In 2018, the China Development and Export-Import Banks lent over $7.5 billion to Latin American and Caribbean governments and state-owned firms, outstripping activity through the World Bank and Inter-American Development Bank. Venezuela took $5 billion, around two-thirds the sum, and Ecuador and Argentina, which received a record $50 billion IMF rescue last year, each got $1 billion. The Dominican Republic’s electric utility borrowed $600 million, with the regional sector focus as in the past on energy and infrastructure. The arrangements do not attach policy conditions but require Chinese contractors and equipment, as in Argentina’s railway and Ecuador’s earthquake reconstruction. In Venezuela its stake increased in oil output, as the Maduro administration announced the drilling of several hundred wells and a joint venture between the state monopolies CNPC and PDVSA.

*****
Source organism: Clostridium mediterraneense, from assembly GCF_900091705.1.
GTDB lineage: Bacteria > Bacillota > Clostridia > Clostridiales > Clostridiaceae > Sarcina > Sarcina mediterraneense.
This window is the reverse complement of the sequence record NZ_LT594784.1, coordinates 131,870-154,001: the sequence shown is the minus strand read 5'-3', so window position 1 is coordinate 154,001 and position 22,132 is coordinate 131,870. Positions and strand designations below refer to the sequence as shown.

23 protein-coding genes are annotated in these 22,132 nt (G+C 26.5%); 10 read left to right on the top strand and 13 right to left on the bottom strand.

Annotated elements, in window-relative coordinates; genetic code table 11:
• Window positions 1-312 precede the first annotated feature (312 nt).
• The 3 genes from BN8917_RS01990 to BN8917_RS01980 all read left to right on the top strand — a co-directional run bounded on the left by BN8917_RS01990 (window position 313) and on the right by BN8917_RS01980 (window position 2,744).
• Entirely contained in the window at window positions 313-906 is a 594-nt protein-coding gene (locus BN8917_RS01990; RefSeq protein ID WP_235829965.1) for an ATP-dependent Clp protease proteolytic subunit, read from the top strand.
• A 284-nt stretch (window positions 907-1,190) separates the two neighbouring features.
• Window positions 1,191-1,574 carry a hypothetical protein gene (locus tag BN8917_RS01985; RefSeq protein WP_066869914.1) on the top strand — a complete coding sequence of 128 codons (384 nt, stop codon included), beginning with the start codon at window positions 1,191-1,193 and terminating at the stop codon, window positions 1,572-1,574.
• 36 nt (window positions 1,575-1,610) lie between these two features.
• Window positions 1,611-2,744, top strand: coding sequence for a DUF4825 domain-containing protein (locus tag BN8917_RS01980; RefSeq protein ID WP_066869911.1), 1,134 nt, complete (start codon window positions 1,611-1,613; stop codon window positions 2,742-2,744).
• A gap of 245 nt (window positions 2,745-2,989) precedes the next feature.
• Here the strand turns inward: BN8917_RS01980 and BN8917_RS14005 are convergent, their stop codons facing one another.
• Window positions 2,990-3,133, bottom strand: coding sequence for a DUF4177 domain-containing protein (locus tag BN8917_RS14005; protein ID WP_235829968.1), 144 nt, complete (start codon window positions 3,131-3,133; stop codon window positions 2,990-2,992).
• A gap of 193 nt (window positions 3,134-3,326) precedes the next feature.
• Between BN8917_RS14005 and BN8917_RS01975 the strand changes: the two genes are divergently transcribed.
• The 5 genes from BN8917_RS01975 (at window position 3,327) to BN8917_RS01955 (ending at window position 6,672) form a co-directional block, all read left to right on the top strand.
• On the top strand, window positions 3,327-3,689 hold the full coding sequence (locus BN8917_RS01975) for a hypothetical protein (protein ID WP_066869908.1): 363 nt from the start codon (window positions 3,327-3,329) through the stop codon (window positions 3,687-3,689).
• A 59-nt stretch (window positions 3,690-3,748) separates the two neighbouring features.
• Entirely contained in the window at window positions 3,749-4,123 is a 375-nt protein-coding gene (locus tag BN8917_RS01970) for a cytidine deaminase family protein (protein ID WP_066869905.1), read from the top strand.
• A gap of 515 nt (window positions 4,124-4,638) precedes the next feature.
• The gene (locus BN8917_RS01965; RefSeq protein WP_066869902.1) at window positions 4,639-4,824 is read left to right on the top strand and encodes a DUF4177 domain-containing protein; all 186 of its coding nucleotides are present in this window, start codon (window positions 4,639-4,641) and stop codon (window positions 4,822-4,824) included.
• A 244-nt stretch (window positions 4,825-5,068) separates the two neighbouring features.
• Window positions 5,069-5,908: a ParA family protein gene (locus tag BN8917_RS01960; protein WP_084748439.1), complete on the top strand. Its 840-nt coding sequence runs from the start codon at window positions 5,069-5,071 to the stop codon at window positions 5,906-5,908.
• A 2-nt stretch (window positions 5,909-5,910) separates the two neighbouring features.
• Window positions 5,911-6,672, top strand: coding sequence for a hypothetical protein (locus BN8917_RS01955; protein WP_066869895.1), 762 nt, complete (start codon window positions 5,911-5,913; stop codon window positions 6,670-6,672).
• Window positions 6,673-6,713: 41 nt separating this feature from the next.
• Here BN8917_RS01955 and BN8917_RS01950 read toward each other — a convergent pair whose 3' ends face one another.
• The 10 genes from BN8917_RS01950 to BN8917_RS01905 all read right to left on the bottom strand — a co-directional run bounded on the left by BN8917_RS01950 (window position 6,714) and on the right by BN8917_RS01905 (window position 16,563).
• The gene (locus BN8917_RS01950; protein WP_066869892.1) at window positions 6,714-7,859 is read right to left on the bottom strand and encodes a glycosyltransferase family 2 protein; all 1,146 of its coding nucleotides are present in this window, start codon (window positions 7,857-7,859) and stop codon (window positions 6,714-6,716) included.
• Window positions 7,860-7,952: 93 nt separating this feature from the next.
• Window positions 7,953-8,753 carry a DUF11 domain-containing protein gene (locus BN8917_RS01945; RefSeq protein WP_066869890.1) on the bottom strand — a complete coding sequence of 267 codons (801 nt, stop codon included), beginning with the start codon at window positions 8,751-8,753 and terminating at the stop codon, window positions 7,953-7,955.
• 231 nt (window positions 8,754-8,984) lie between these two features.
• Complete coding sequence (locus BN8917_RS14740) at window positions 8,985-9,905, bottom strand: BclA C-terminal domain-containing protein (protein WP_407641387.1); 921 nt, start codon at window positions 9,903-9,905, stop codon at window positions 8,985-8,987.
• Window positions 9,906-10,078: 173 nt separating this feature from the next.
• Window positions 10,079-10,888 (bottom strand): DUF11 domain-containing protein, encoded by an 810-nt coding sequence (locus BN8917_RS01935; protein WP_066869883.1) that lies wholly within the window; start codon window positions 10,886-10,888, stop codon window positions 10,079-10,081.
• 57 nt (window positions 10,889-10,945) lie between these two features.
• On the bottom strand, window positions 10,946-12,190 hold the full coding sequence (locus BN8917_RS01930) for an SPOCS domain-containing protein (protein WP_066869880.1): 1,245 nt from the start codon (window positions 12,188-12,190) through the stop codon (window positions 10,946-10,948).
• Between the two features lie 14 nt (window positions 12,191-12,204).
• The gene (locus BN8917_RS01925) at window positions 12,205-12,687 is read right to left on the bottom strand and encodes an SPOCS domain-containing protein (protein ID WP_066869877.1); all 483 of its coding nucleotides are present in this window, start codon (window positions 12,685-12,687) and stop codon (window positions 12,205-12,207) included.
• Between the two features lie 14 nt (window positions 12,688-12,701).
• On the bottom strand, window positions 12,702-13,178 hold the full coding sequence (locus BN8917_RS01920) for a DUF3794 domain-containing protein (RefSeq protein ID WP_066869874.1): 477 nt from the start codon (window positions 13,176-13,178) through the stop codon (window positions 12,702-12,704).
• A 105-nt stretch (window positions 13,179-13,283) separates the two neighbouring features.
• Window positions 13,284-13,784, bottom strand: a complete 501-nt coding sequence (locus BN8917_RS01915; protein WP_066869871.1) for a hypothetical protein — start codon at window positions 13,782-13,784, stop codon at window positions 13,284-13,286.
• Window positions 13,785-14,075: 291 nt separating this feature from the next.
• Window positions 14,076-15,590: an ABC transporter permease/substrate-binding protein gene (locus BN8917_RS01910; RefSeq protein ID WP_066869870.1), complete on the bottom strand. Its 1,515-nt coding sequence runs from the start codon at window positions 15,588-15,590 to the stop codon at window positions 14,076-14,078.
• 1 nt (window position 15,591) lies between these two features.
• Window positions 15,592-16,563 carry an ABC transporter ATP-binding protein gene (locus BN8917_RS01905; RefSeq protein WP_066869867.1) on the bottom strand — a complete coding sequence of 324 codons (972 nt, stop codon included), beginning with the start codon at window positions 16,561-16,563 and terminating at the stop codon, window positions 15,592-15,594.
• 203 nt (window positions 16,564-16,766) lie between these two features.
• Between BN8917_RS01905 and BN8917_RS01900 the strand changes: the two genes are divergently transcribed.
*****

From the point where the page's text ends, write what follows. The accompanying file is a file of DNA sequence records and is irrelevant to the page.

Chinese facilities are on commercial terms, but in Ecuador’s case the interest rate was half the 11% through standard global bond issuance. With Venezuela’s additional funding last year, Beijing stipulated an end to a previous principal payment grace period, implying a country exposure limit even before the confrontation between National Assembly leader Guaido and incumbent Nicholas Maduro over presidential legitimacy. Elsewhere dams in Argentina were caught in corruption allegations, and a Bolivian one was halted after lack of local community consultation, the Inter-American Dialogue finds. These projects are under pressure to improve risk assessment and preparation, especially since they were rejected on environmental and social grounds by other development lenders. Latin America’s relationship to the multi-trillion dollar Belt and Road Initiative is also an open question, as Beijing emphasizes closer strategic areas geographically. Argentina and Ecuador reportedly wish to renegotiate loan terms, and Brazil’s new President Jair Bolsonaro campaigned on a platform of reducing oil company Petrobras’ Chinese bank ties. The big four state commercial banks at the same time have been more active in co-financing transactions and specialist funds, as the Asian International Infrastructure Bank also considers regional participation. The review suggests Chinese finance will turn more cautious, and investor sentiment as well, under near-term mounting losses.

Brazil’s Gentle Jair Jeers

2019 February 11 by